10 Ad Campaigns Inspired By Powerful Consumer Insights

Marketing
6 min. read

Lorna Keane / January 18, 2018

A successful marketing campaign moves and inspires, resonating deeply with a brand’s target audience. But having the power to reach out and touch consumers in this way relies on inspiring consumer insight, rooted in complex data.

Giving marketers the tools to create ideas that stick, in-depth data is often where the best campaigns begin. Just one fundamental truth about your consumer can inspire a powerful message that lasts.

So what insights are sparking the most creative ideas in marketing? Here, we take a look at ten iconic ad campaigns with insight at their core.


1. Activia: It Starts Inside


The Campaign

In February 2017, Activia launched its ‘It Starts Inside’ rebranding campaign. The work was designed to spark conversations and encourage women to achieve their full potential, inspiring them to rise above their ‘inner critic’.

The Insight

A study conducted by Activia and research partner GlobalWebIndex revealed that 80% of women in the U.S. aged between 25 and 55 agree that they are their own worst critic.

Why it Worked

The campaign features candid interviews with real women talking about their experiences with self-doubt as well as their strength and determination to achieve their goals. The “Don’t Tell Me I Can’t” video is an ideal example of audience-centric marketing at work, where people are at the core of the brand’s message. A

ppealing to viewers’ emotions in an effort to build radical empathy and shift perceptions of Activia as more than a mere product, but as “a product and platform to help women feel good inside and out”, it proves the power of insights that inspire.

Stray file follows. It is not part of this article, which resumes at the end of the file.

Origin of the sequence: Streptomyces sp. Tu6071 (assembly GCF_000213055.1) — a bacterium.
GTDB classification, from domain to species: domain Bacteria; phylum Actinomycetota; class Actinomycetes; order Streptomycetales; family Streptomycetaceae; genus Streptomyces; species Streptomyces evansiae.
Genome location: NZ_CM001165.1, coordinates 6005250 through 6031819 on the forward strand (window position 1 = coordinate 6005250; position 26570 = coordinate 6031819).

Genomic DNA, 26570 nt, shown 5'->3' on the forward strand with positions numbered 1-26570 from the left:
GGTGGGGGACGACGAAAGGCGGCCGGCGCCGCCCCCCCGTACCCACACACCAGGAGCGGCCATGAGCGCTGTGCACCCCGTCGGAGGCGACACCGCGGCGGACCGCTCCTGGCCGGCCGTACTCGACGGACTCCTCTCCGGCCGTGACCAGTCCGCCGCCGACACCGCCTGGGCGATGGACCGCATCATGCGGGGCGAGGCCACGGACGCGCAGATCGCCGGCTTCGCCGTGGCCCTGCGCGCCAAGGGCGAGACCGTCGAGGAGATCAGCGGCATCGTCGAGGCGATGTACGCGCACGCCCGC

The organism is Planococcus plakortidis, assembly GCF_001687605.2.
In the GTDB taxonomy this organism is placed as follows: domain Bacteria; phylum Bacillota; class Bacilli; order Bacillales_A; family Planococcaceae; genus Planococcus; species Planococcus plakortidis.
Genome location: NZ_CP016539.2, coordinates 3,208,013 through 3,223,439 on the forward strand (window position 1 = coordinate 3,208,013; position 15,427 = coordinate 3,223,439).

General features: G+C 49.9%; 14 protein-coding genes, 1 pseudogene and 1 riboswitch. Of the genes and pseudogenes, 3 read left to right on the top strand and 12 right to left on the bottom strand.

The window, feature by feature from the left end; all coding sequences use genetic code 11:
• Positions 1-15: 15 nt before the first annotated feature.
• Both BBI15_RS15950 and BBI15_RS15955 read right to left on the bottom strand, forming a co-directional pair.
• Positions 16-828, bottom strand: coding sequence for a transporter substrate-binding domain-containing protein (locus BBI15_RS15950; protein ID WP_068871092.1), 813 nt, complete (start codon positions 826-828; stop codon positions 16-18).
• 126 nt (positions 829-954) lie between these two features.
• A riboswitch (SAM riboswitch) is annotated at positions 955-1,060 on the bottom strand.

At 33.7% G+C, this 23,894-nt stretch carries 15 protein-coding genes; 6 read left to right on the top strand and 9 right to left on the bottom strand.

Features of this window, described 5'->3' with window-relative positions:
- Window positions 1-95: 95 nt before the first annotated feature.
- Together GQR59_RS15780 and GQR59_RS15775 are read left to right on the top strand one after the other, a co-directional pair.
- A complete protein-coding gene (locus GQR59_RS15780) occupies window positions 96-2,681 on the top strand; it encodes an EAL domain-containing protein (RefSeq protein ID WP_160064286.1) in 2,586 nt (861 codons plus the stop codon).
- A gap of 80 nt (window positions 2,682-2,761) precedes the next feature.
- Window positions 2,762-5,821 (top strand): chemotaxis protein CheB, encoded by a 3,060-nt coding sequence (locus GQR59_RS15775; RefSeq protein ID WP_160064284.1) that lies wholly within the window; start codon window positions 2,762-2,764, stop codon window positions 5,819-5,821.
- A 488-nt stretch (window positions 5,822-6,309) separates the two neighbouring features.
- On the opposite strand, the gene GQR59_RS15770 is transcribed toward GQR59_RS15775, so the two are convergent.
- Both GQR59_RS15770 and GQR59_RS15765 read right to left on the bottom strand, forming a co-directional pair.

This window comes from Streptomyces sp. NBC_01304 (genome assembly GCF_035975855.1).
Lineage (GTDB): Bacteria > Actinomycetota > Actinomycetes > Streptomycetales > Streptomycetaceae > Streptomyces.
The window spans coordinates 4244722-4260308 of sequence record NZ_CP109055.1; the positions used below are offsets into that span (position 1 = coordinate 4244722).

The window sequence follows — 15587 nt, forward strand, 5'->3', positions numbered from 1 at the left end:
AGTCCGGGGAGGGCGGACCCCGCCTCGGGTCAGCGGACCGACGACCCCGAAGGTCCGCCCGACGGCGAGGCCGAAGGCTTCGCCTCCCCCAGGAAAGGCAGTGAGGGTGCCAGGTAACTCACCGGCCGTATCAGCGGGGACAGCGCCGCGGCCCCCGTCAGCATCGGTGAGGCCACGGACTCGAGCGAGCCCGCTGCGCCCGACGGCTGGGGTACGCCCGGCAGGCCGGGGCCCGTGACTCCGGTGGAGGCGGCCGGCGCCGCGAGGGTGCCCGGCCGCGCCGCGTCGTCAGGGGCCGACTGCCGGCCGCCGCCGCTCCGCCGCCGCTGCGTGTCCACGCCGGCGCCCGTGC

2. Always: Keep Going #LikeAGirl


The Campaign

#LikeAGirl is a campaign that needs no introduction. Originally launched in 2014, the multi award-winning marketing effort successfully positioned Always as an ambassador for female empowerment and social change. In 2017, the campaign’s message was adjusted to encourage girls to embrace failure and learn from it, rather than be discouraged by it.

The Insight

At puberty, 49% of girls feel paralyzed by the fear of failure, leading them to avoid trying new things. This insight sparked an idea that allowed the brand to expand on its original message, empowering girls to tackle this fear and ‘keep going #LikeAGirl’.

Why it Worked

This long-running campaign continues to break barriers and challenge social perceptions, all the while evolving its empowering message. Its success is primarily due to its insight-driven approach that puts perceptions at the forefront – and with 70% of women and 60% of men saying the original campaign changed their perception of the phrase ‘like a girl’ for the better, it’s clearly a tactic that pays.


3. Nike: Find Your Greatness


The Campaign

When the London 2012 Olympics began, Nike released its ‘Find Your Greatness’ campaign encouraging everyone to excel as athletes, regardless of ability.

The Insight

It’s not just the championship athlete or record breaker that strives to push their own limits. With the knowledge that everyday athletes make up a large portion of Nike’s target audience, this campaign set out to encourage them to “achieve their own defining moment of greatness.”

Why it Worked

While the campaign’s inspiring message had mass appeal, it was developed with data-driven personas in mind. The campaign is an ideal example of marketing that resonates by appealing to the emotions of their target consumers, whilst challenging common perceptions of the brand – in this case, that it’s not just for professional athletes.